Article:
When Michael Zehner was a freshman at Moffat County High School, he went to his first speech and debate event with the allure of pizza.
He stayed for the debate.
Zehner, 18, is now a senior, and after four years with the speech and debate team, he's glad he stayed. For a second straight year, Zehner, along with Curtis Lorio and Greg Blackstun, will travel to Birmingham, Ala., with teacher Eric Hansen, for the National Forensics League Tournament.
"It takes all year and all of your time to practice," said Zehner, adding he stopped competing in track to focus on the speech and debate team. "I don't regret it at all. With track, you put in little pieces of effort, but in (speech and debate) you put in more, and you get more."
Hansen said the students make sacrifices to be dedicated to the team.
"We start in October, and they have to be super dedicated to be successful," Hansen said. "It takes an enormous effort."
When Zehner competed in nationals last year, he was awarded the Mundt Medal for being one of the top 48 speakers at the event that features more than 500 schools from the United States.
"It's broadened my knowledge of a diverse range of subjects," Zehner said about being on the speech and debate team. "It's a test of knowledge, and I've enjoyed coming out on top."
The events in which Zehner competes mirror the process of passing legislation.
"They are like pieces of legislation, and we have to either argue for or against them," Zehner said.
"There are so many different areas, from aliens to energy policy. My favorite was human trafficking. It was something that really hit home, and we had to put together a policy, but it was definitely a touching subject."
Lorio, 17, joined the team last year when he moved to Craig from Fort Collins.
"A friend told me about it, and I said why not," he said. "I stayed and ended up liking it."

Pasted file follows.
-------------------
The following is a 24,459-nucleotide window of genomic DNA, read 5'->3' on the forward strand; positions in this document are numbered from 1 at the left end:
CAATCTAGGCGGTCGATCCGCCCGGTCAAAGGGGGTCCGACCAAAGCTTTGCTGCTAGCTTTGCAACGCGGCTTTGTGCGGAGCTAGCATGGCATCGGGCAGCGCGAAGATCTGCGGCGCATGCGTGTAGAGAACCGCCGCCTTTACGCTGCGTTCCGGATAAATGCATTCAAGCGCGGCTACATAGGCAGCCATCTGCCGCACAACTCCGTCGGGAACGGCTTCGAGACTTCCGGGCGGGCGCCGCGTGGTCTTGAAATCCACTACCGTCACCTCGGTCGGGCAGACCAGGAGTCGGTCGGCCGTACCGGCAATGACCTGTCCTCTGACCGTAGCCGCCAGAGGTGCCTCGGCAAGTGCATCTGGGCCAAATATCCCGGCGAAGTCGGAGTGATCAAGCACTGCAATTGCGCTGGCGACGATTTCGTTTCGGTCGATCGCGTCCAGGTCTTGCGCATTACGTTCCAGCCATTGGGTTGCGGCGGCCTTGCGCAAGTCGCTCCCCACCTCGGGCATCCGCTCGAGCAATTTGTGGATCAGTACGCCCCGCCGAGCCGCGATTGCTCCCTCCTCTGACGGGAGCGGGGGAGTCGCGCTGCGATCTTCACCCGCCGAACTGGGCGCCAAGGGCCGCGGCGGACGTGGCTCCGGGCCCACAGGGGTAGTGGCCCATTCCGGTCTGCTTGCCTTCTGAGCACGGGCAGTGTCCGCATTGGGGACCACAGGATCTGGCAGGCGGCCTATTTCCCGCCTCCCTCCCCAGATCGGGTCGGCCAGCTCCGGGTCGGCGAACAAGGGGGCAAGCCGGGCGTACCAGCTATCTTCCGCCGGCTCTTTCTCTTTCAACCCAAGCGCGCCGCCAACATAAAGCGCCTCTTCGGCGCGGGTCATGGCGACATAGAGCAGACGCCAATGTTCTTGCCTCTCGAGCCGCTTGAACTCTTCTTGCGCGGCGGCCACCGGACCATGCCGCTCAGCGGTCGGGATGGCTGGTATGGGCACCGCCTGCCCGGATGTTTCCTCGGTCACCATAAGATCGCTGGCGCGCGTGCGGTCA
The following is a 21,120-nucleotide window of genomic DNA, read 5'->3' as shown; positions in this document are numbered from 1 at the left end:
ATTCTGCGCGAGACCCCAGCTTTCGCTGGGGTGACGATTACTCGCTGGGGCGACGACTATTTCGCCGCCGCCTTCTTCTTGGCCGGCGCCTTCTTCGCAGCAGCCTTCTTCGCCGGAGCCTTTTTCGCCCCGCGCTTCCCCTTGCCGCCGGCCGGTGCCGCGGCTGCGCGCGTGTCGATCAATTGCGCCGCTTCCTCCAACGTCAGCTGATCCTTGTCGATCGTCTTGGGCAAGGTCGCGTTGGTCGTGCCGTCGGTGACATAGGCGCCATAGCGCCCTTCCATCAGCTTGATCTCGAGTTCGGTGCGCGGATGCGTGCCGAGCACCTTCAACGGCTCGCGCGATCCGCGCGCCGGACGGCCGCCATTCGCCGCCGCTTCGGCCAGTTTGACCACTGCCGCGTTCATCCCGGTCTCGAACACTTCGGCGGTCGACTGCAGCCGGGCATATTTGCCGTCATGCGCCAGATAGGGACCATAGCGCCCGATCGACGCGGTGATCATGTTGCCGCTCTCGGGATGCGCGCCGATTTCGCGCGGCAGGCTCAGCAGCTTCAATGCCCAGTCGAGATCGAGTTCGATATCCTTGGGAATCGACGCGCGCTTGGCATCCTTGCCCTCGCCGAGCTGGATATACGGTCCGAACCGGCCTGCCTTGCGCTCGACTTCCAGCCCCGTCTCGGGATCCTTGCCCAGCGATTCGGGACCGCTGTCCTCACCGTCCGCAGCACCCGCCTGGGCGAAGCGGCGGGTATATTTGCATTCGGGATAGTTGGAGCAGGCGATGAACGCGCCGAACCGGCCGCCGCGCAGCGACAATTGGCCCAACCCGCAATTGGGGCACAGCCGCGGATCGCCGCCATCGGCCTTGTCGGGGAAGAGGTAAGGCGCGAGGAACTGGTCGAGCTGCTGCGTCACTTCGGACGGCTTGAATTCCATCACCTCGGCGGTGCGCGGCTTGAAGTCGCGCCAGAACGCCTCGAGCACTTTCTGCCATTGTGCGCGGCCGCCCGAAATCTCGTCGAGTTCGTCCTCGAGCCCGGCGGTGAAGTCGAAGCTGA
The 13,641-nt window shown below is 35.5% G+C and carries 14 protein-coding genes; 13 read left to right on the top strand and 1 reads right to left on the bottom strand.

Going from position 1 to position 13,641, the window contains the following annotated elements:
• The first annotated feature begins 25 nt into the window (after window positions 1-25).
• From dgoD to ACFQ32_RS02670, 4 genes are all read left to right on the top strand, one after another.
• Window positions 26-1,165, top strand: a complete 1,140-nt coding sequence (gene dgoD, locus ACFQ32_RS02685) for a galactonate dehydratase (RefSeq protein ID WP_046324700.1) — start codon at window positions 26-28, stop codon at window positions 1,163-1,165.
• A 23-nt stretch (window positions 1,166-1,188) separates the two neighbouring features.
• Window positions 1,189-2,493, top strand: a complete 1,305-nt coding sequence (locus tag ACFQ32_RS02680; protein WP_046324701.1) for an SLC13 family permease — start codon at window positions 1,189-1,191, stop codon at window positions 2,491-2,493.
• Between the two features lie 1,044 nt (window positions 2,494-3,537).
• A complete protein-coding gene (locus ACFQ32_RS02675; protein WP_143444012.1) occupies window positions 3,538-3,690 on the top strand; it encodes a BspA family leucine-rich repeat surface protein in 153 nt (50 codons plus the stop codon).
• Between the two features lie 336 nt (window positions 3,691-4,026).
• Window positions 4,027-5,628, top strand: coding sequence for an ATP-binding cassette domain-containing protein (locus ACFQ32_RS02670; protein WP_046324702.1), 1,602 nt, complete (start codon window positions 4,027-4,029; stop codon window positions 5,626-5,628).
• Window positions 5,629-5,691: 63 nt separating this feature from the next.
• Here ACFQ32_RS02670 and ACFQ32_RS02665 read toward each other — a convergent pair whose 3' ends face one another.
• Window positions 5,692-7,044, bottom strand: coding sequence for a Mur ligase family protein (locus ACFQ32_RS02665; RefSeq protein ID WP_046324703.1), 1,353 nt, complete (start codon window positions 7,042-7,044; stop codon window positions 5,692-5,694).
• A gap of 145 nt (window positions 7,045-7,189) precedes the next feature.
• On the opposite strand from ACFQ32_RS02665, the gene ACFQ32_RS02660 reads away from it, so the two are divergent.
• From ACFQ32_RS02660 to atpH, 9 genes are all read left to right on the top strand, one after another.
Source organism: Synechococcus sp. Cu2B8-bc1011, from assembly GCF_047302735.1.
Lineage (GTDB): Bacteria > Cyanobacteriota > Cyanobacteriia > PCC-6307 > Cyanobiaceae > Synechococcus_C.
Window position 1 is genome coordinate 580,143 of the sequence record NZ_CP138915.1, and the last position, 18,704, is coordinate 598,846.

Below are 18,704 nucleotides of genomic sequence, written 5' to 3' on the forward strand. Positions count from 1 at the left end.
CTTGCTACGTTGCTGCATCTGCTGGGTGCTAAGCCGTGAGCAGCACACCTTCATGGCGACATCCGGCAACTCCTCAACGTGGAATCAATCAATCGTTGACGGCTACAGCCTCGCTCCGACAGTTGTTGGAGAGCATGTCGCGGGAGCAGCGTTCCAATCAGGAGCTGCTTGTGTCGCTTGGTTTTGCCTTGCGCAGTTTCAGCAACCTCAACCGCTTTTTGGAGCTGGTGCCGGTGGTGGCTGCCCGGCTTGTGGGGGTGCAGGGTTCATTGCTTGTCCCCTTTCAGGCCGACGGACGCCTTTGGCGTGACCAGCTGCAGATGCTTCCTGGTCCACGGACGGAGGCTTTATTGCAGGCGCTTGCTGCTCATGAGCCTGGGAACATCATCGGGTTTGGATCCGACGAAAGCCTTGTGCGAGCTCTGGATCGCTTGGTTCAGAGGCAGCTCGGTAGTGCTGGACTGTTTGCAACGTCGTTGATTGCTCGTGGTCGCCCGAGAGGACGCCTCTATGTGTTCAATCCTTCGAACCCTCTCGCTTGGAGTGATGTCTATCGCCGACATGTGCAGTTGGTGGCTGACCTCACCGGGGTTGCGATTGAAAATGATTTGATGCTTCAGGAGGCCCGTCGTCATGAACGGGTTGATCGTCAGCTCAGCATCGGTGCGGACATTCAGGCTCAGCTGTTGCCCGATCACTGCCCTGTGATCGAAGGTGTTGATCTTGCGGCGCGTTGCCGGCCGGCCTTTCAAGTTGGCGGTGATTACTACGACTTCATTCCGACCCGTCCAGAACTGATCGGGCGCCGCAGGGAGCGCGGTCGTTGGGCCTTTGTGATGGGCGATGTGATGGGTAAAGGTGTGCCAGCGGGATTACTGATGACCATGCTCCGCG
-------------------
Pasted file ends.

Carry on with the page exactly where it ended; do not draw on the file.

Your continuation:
Now in his second year with the team, Lorio was ranked 11th in the state last year.
Lorio said he doesn't worry about performing.
"We practice all year long, but when you get up there, you just do it," said Lorio, who will perform "Salvation" by Langston Hughes at the national competition. "And when you're nervous, it's not because of the judges, it comes from the other competition."
Zehner said he battles his nerves with studying and preparation.
"It's a big mental thing," he said. "In years past, I would be scared, but now I know what I need to do to be mentally prepared. And when you're prepared, you are much more confident heading into the events, and nine times out of 10, you'll do well."
When Hansen took over the program five years ago, there were five kids in the program. Now, there are more than 40 students.
"I think a lot of them have seen the success we've had, and they want to be a part of it," Hansen said.
"It's good to see the improvement. We sent two kids (to nationals) last year, and three this year."
Zehner said he has seen the improvement during his time on the team.
"Now," Zehner said, "we're a team all the other schools on the Western Slope are scared to visit."
Lorio said he preferred the speech and debate team to other teams.
"We all work together," he said. "Unlike sports, we're not a team, we're a family."
The three students qualified for the national event Feb. 1. The tournament takes place from June 14 to 20.
Ben Bulkeley can be reached at 875-1795 or firstname.lastname@example.org